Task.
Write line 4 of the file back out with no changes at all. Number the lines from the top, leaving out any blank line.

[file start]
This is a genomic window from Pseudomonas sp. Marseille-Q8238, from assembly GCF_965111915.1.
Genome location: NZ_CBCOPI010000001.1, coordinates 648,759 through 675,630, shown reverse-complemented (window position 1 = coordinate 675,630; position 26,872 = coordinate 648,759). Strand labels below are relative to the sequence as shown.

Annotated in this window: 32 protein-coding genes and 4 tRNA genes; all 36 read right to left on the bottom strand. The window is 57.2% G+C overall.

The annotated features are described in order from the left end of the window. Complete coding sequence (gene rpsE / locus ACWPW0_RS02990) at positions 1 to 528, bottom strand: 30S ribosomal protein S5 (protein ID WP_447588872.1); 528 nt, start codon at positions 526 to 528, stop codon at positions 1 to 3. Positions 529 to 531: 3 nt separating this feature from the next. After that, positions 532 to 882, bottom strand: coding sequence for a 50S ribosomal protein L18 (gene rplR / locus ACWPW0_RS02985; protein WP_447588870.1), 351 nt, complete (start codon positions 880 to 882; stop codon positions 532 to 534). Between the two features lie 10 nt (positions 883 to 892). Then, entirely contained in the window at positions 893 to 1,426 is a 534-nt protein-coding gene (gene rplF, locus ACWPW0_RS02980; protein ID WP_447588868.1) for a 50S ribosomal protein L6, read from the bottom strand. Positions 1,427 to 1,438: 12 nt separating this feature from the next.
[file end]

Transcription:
The annotated features are described in order from the left end of the window. Complete coding sequence (gene rpsE / locus ACWPW0_RS02990) at positions 1 to 528, bottom strand: 30S ribosomal protein S5 (protein ID WP_447588872.1); 528 nt, start codon at positions 526 to 528, stop codon at positions 1 to 3. Positions 529 to 531: 3 nt separating this feature from the next. After that, positions 532 to 882, bottom strand: coding sequence for a 50S ribosomal protein L18 (gene rplR / locus ACWPW0_RS02985; protein WP_447588870.1), 351 nt, complete (start codon positions 880 to 882; stop codon positions 532 to 534). Between the two features lie 10 nt (positions 883 to 892). Then, entirely contained in the window at positions 893 to 1,426 is a 534-nt protein-coding gene (gene rplF, locus ACWPW0_RS02980; protein ID WP_447588868.1) for a 50S ribosomal protein L6, read from the bottom strand. Positions 1,427 to 1,438: 12 nt separating this feature from the next.